Michelle JohnsonGood vs. Evil is a common theme in fiction. After all, without it where would all of our beloved superhero stories be, from Superman to Batman? The inner struggle of those characters, the good vs. evil within themselves, is a large part of what makes them interesting.

In my novel DIVINITY, though, don’t assume that the traditional good vs. evil, angel vs. evil, rules apply. They don’t.
Every character – angel, human, and even the terrifying A’nwel – has an agenda. They each have a role to play, and a purpose that guides their actions.

When our main character Julia discovers that she is half-human and half Archangel, her agenda is to simply understand who she is, to learn about her family, and to understand how to use her own unique powers. Her agenda quickly converges with those of the Archangels, each of whom have their own sense of who…

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Justice for Baby Hope


The dedication and perseverance of the officers in this case is so incredible, when I read this original post it moved me to tears. This is how it starts:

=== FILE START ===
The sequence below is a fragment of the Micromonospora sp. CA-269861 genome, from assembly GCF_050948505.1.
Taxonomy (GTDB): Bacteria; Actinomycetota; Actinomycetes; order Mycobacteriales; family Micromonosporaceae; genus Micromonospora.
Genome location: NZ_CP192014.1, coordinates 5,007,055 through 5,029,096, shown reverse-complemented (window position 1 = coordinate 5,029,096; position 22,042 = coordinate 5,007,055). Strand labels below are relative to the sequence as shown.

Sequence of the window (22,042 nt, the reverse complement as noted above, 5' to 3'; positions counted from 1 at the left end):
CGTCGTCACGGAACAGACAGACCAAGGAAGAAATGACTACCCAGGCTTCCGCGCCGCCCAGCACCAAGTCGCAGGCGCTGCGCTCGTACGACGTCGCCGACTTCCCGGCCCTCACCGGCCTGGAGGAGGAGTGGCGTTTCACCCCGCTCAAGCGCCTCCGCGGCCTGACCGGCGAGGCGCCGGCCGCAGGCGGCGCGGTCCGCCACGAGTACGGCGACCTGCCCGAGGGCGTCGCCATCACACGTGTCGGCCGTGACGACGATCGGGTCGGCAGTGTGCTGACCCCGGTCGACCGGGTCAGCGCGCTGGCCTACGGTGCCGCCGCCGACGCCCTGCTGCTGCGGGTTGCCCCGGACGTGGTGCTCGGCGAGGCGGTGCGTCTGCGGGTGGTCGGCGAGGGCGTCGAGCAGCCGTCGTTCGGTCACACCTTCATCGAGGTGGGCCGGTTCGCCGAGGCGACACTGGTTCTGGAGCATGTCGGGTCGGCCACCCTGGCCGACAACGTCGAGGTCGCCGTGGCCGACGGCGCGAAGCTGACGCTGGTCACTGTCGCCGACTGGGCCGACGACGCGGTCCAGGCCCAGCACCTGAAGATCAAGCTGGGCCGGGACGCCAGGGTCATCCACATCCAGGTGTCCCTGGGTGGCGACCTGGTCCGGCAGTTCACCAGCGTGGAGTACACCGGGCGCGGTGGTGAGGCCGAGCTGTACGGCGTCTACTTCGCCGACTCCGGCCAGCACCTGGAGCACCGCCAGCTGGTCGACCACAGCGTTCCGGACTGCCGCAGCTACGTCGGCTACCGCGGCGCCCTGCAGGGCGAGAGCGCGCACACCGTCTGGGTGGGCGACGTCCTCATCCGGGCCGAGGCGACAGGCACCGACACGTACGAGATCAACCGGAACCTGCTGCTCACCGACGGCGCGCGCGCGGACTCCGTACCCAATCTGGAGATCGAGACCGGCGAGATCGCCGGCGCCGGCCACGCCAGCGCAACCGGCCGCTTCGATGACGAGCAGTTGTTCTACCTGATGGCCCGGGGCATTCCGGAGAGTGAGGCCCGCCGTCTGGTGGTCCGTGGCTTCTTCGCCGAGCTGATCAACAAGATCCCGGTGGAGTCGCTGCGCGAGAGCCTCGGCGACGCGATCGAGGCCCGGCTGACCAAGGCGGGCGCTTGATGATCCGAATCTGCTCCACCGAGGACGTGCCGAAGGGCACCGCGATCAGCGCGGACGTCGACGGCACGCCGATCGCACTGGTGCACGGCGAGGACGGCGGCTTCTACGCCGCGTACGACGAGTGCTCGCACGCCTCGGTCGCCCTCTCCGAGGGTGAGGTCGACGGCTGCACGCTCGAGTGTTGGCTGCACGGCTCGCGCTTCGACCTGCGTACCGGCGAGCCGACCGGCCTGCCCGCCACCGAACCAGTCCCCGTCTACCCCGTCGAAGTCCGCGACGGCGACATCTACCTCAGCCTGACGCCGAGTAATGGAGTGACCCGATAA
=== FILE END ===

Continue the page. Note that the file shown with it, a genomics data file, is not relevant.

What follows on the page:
On July 23rd, 1991, twenty-two years ago, the body of a four-year-old girl was found in a cooler off the Henry Hudson Parkway.  She had been starved and sexually assaulted. Despite a citywide appeal, the 34th Precinct Detective Squad was unable to locate her relatives. All leads were soon exhausted without even learning her name.

Using their own funds, the squad bought her a burial plot and a headstone. On the day she was buried, they christened her Baby Hope.

As life in a city of eight million people went on, the men and women responsible for Baby Hope’s memory never forgot about her. At the time, Assistant Chief Joseph Reznick was the 34th Precinct Detective Squad commander. No matter where his career took him, he would return to Baby Hope’s grave each year to collect evidence from the flowers and memorials left there.

There are good people in this world, capable of extraordinary things in the face of tragedy. To read the rest of the original post, please click here.

Author-Agent Pitch Sessions

In a week and a half I will be in Surrey, BC at the SiCW, taking pitches most of the conference, and hanging out with all the awesome authors. Before I get there, there’s something I would like to share with all you authors out there.